I realised after reading through a recent post on the NiceUp forum how lucky I was to attend the Eurockeennes festival a week ago in Belfort, France. This is one of Frances’ oldest and biggest festivals, and despite the initial focus on rock it now includes a lot of other types of music, ranging from electro to French hip-hop and reggae dancehall.
This year the festival was celebrating its 20th anniversary and the line-up lived up to the occasion. Amongst acts such as Massive Attack, the Offspring and Moby, were Alborosie and Lady Saw.
Alborosie was Saturday’s opening act on the main stage. The gig started with a smaller crowd than I would have thought would come, with people probably still hung-over from the previous night. This allowed us to go quite close from the main stage whilst having enough room to skank, a real luxury in that type of massive outdoor gig.
The Italian reggae don and his Sheng Yen Clan band (including an ex-guitarist for Peter Tosh) gave a blend of his most famous covers and original productions. I realised how quickly he has been able to build up his repertoire in the last two years. So much that his one hour set wasn’t long enough to include hits like ‘Sound Killa’ or ‘Guess Who’s Coming to Dinner’.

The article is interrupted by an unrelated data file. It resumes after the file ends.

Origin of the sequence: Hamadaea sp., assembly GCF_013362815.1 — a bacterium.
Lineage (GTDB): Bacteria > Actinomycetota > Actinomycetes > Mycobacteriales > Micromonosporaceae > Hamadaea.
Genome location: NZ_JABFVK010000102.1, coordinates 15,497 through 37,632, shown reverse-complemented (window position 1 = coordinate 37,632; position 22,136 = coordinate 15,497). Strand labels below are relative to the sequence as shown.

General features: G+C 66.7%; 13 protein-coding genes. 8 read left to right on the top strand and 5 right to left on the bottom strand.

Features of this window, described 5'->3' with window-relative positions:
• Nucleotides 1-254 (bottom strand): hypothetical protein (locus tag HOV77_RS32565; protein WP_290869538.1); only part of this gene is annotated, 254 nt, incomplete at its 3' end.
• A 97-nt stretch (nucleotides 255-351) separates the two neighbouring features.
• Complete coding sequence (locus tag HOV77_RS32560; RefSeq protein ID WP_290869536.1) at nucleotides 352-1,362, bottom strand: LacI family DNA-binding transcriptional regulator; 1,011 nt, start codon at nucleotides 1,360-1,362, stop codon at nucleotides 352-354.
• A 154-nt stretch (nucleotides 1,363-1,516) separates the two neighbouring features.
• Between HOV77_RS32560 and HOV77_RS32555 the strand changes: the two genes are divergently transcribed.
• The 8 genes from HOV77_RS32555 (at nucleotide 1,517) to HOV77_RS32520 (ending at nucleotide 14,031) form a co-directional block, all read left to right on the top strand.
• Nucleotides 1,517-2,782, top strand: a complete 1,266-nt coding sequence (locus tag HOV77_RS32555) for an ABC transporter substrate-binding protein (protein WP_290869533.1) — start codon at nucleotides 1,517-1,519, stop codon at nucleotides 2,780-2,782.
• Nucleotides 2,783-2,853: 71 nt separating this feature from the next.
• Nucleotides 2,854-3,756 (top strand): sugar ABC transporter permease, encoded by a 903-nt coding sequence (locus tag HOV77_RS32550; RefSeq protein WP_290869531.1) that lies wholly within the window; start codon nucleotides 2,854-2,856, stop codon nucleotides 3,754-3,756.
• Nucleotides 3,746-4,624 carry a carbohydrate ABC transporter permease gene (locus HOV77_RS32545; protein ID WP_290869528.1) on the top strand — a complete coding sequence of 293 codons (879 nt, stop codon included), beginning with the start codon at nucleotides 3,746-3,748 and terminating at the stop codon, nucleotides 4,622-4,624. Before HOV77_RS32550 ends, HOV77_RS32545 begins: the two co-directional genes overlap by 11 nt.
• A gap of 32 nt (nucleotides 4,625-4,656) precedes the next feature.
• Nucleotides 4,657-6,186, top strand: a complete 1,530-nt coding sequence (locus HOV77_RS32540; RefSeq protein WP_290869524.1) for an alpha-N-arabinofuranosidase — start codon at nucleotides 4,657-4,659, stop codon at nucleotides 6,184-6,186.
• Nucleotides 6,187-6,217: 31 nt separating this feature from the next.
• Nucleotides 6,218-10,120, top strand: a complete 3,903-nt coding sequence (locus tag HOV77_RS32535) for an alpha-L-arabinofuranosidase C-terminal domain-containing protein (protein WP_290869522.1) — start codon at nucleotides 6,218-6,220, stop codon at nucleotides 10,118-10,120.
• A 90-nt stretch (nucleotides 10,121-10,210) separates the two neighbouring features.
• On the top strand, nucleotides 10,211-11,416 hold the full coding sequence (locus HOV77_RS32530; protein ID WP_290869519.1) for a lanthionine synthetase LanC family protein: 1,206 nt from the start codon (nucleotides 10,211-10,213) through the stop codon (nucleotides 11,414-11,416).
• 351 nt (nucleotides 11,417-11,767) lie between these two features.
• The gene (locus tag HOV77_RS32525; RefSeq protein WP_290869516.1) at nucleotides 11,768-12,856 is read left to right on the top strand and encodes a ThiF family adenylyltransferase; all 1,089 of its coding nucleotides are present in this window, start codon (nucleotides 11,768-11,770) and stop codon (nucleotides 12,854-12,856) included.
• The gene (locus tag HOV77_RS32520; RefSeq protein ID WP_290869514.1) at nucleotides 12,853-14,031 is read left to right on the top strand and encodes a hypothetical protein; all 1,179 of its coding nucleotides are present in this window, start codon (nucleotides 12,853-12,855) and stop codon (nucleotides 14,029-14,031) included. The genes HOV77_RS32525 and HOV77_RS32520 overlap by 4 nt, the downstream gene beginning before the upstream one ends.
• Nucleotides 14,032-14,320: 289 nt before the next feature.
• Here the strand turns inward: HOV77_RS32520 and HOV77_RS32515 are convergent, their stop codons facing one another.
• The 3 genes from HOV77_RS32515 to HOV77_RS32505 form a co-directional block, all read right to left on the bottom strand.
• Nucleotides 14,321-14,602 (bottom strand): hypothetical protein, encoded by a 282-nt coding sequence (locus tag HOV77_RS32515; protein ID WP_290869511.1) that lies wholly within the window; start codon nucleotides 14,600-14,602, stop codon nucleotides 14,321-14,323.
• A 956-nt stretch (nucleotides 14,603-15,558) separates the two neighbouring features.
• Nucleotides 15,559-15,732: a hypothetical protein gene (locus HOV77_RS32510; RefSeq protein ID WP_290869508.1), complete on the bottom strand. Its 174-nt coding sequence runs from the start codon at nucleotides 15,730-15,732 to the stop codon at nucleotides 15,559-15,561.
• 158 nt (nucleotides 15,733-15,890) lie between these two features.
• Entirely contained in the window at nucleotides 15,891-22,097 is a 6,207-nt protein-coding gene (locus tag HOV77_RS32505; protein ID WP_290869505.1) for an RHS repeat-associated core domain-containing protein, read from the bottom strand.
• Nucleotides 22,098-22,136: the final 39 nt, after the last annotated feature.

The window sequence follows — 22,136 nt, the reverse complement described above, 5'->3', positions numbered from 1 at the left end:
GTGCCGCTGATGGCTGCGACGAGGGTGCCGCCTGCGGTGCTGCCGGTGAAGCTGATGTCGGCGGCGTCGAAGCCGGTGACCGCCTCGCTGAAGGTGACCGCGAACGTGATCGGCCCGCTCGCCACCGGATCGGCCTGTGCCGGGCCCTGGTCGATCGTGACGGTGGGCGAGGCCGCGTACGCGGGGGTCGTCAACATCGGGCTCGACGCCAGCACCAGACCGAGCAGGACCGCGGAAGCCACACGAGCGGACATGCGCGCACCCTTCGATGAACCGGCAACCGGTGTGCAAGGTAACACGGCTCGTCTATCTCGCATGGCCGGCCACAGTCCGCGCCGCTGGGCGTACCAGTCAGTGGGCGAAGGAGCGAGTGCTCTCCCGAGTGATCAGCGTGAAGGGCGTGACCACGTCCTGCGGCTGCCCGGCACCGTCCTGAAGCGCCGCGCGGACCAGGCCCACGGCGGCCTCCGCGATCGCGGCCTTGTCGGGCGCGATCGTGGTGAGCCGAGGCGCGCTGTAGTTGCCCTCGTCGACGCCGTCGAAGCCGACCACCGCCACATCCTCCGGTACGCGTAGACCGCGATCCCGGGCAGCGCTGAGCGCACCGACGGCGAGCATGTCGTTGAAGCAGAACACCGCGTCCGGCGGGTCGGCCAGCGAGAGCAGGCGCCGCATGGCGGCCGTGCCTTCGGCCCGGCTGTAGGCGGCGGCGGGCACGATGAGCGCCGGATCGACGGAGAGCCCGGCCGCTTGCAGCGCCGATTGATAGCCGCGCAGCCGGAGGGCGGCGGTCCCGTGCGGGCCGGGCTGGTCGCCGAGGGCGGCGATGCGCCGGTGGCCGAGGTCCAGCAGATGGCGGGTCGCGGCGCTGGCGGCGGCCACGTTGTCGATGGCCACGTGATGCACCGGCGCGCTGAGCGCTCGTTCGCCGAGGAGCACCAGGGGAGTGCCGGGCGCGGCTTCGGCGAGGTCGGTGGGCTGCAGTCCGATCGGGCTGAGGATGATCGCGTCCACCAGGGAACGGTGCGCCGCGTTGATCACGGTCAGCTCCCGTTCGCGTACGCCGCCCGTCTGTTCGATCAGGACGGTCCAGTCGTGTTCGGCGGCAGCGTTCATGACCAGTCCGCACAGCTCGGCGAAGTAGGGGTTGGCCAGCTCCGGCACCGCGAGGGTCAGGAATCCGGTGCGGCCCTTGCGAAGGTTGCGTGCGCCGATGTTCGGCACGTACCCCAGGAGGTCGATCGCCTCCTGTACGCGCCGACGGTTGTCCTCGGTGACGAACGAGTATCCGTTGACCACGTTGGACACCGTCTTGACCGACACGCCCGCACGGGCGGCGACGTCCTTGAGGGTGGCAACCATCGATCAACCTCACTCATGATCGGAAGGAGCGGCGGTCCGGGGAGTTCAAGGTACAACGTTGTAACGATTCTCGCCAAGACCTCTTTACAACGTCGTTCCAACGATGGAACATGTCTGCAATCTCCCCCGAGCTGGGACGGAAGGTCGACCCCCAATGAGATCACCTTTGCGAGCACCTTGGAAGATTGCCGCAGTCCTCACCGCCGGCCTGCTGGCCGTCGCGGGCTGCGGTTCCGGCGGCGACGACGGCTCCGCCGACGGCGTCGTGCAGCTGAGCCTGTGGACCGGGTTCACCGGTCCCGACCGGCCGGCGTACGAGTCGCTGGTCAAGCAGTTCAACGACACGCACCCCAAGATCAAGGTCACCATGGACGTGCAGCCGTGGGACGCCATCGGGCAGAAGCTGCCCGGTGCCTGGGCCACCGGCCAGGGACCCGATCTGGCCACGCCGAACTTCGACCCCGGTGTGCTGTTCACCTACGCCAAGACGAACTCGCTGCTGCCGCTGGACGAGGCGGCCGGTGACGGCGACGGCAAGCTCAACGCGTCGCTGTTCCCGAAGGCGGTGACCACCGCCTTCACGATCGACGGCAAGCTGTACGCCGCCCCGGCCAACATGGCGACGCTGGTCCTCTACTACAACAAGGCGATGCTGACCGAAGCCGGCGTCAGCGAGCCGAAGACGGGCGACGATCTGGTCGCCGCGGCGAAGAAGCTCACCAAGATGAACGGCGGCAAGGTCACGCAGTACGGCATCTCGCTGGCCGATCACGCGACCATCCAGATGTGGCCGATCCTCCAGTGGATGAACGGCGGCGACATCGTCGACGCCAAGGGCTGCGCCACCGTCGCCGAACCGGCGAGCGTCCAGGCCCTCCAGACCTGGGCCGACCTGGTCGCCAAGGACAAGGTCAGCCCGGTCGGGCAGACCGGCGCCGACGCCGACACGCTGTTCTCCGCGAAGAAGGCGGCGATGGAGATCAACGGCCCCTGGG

We were however well treated with crowd pleasers like ‘Police-Polizia’, ‘Waan the Thing’ (Mykal Rose, who features on this tune, was actually performing at another festival nearby that same night), ‘Herbalist’, and the huge ‘Kingston Town’ which concluded the set. By then a substantial crowd of around 10,000 had accumulated, attracted like flies by the showman, the good vibe and the cheering from the early comers.
Lady Saw’s performance was quite different. I have to admit I am not a huge fan of Jamaican female dancehall artists. So I went more out of curiosity than anything else. However all the ingredients were there for a good time: the night had fallen, the festival was getting packed and Lady Saw was playing on a smaller stage.
The least I can say is that I was completely overwhelmed by the talent and the energy of that women. The experienced performer had the crowd to her feet, sometimes lecturing (when introducing ‘No Less Than a Woman’, a song about the status of infertile women in Jamaican society), often cocky (when teasing the males in the audience), always in a very personal and assertive way. The German backing band, ‘The Scrucialists’ (check out their recent ‘Cross the Board’ riddim with Ward 21, Buju Banton or Pinchers) was also doing a good job of getting the crowd dancing and jumping. I left the gig understanding why Lady Saw has earned the title of dancehall’s first Lady. Much respect to Mama Saw.